many industrial platforms.
The multiplication of ROS-friendly robots points towards the
consolidation of an open-source strategy in the robotics
industry. This approach makes it easier for people to
experiment and paves the way for the development of new,
lower-cost technologies and applications.
The following table summarizes
the advantages of ROS Industrial:
LEVERAGES POWERFUL FUNCTIONALITY
Custom inverse kinematics for manipulators,
including solutions for manipulators with
than six degrees-of-freedom.
- Advanced 2-D (image) and 3-D
(point cloud) perception.
- Rich toolset for development,
simulation, and visualization.
Unstructured applications that include advanced
perception for identifying robot work pieces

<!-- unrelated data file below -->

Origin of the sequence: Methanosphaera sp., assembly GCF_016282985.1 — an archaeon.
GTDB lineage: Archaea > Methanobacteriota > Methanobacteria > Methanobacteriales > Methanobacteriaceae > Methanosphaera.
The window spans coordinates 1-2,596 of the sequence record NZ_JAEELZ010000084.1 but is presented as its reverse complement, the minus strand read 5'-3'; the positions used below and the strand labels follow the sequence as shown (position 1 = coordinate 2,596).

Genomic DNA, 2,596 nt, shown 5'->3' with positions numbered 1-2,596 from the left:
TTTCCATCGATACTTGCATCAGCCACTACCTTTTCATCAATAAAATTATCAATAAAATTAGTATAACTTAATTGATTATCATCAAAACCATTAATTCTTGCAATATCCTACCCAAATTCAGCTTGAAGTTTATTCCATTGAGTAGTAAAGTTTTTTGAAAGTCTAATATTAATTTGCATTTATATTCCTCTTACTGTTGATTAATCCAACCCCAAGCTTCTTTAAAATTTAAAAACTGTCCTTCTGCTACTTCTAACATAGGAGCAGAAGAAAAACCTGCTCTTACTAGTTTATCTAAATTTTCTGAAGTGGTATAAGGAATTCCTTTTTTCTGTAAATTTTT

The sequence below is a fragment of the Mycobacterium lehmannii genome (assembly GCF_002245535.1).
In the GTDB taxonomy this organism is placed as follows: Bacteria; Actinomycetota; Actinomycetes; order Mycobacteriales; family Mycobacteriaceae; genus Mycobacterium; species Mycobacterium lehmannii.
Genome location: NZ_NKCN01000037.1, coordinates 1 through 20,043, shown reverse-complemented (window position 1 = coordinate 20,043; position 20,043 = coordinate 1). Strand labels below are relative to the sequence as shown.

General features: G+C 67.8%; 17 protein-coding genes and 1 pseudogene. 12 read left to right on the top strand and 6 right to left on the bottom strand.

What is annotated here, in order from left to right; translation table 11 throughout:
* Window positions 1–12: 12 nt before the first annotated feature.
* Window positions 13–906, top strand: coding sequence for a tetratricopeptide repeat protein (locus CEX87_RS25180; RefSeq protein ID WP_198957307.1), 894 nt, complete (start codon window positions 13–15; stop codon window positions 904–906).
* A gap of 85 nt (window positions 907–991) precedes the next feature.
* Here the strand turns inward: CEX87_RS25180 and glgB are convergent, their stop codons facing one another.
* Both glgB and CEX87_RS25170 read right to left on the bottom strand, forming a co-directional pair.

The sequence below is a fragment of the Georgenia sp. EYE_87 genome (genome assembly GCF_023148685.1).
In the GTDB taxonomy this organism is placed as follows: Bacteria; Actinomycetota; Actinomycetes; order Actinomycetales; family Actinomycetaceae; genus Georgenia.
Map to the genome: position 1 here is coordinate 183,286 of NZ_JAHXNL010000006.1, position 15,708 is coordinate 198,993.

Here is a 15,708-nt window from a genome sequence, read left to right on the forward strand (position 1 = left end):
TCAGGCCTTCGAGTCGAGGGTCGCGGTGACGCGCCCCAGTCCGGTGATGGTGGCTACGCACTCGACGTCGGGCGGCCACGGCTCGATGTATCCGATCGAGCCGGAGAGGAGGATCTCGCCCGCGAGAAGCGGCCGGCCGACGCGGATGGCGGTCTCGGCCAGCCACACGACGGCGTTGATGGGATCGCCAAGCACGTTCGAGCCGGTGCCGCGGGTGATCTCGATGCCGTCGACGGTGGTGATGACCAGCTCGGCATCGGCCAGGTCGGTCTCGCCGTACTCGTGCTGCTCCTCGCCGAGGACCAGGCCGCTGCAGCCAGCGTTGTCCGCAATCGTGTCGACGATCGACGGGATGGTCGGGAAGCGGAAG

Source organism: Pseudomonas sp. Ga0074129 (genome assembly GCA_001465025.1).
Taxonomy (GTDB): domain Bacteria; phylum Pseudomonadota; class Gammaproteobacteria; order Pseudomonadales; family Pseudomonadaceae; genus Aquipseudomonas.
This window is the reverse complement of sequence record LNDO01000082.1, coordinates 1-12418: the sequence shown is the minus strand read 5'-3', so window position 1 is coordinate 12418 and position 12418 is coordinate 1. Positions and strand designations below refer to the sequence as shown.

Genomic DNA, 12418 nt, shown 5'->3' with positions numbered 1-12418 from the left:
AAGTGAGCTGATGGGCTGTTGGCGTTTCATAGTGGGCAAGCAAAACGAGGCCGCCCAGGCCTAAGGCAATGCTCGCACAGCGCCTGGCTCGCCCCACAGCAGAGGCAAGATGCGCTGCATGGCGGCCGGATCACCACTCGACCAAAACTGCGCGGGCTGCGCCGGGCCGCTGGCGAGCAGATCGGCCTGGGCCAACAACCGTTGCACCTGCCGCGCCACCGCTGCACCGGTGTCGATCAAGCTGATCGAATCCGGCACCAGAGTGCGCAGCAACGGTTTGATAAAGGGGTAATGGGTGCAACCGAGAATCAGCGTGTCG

as opposed to hard tooling.
- Completely dynamic path planning based upon
advanced perception and models as opposed
to simply replaying taught paths.
- Model-based approaches that
permit automated programming for thousands of
PROGRAMMING TO THE TASK LEVEL
Eliminates path planning and teaching.
Collision-free, optimal paths are automatically
calculated given path end points.
- Applying abstract programming
principles to similar tasks (useful in
or with slight variations in work
Open-source software used and supported by the
community. Preferred open-source licenses
(i.e., BSD license) allow
commercial use without restrictions.
manufacturer "lock-in" by standardizing robot
and sensor interfaces across many
The Open Source Robotics
Foundation (OSRF) recently announced its plans to extend ROS
capabilities to Qualcomm Snapdragon 600 processors for both
Linux and Android operating systems. By integrating support
for the ARM instruction set, architecture ROS opens the way
for the development of smaller, more efficient robots with
longer battery life.